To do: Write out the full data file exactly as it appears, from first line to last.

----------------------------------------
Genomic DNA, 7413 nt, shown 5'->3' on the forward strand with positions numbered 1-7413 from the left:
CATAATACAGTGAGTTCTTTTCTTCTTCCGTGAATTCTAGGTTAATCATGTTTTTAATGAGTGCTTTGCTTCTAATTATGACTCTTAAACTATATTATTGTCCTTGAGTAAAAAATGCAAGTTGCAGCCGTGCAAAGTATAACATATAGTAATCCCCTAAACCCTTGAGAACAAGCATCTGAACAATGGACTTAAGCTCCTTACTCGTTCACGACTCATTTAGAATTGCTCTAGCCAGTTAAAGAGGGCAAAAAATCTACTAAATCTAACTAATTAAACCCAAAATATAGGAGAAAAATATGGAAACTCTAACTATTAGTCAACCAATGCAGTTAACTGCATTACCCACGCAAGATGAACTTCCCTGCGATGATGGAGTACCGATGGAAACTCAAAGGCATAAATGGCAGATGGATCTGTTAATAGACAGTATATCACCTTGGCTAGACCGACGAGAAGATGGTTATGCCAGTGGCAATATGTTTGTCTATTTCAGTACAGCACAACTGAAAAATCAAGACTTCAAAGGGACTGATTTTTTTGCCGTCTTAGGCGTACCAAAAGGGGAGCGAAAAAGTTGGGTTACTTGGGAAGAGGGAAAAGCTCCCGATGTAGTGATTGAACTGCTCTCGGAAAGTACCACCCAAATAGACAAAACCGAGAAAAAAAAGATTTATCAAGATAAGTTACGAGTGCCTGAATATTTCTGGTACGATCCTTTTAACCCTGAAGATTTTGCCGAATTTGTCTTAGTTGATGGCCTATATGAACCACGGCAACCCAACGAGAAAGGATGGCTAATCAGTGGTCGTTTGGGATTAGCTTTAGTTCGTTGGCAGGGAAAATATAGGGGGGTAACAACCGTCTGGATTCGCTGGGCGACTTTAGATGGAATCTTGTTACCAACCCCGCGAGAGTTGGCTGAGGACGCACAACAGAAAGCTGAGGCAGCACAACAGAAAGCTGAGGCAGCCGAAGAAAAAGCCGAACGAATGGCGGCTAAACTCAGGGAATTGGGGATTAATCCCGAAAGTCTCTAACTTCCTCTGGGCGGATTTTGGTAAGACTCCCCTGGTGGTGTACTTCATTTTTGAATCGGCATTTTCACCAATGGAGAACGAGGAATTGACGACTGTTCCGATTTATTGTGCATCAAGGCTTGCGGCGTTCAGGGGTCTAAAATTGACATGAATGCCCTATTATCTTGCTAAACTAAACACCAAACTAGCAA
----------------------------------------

Genomic DNA, 7413 nt, shown 5'->3' on the forward strand with positions numbered 1-7413 from the left:
CATAATACAGTGAGTTCTTTTCTTCTTCCGTGAATTCTAGGTTAATCATGTTTTTAATGAGTGCTTTGCTTCTAATTATGACTCTTAAACTATATTATTGTCCTTGAGTAAAAAATGCAAGTTGCAGCCGTGCAAAGTATAACATATAGTAATCCCCTAAACCCTTGAGAACAAGCATCTGAACAATGGACTTAAGCTCCTTACTCGTTCACGACTCATTTAGAATTGCTCTAGCCAGTTAAAGAGGGCAAAAAATCTACTAAATCTAACTAATTAAACCCAAAATATAGGAGAAAAATATGGAAACTCTAACTATTAGTCAACCAATGCAGTTAACTGCATTACCCACGCAAGATGAACTTCCCTGCGATGATGGAGTACCGATGGAAACTCAAAGGCATAAATGGCAGATGGATCTGTTAATAGACAGTATATCACCTTGGCTAGACCGACGAGAAGATGGTTATGCCAGTGGCAATATGTTTGTCTATTTCAGTACAGCACAACTGAAAAATCAAGACTTCAAAGGGACTGATTTTTTTGCCGTCTTAGGCGTACCAAAAGGGGAGCGAAAAAGTTGGGTTACTTGGGAAGAGGGAAAAGCTCCCGATGTAGTGATTGAACTGCTCTCGGAAAGTACCACCCAAATAGACAAAACCGAGAAAAAAAAGATTTATCAAGATAAGTTACGAGTGCCTGAATATTTCTGGTACGATCCTTTTAACCCTGAAGATTTTGCCGAATTTGTCTTAGTTGATGGCCTATATGAACCACGGCAACCCAACGAGAAAGGATGGCTAATCAGTGGTCGTTTGGGATTAGCTTTAGTTCGTTGGCAGGGAAAATATAGGGGGGTAACAACCGTCTGGATTCGCTGGGCGACTTTAGATGGAATCTTGTTACCAACCCCGCGAGAGTTGGCTGAGGACGCACAACAGAAAGCTGAGGCAGCACAACAGAAAGCTGAGGCAGCCGAAGAAAAAGCCGAACGAATGGCGGCTAAACTCAGGGAATTGGGGATTAATCCCGAAAGTCTCTAACTTCCTCTGGGCGGATTTTGGTAAGACTCCCCTGGTGGTGTACTTCATTTTTGAATCGGCATTTTCACCAATGGAGAACGAGGAATTGACGACTGTTCCGATTTATTGTGCATCAAGGCTTGCGGCGTTCAGGGGTCTAAAATTGACATGAATGCCCTATTATCTTGCTAAACTAAACACCAAACTAGCAA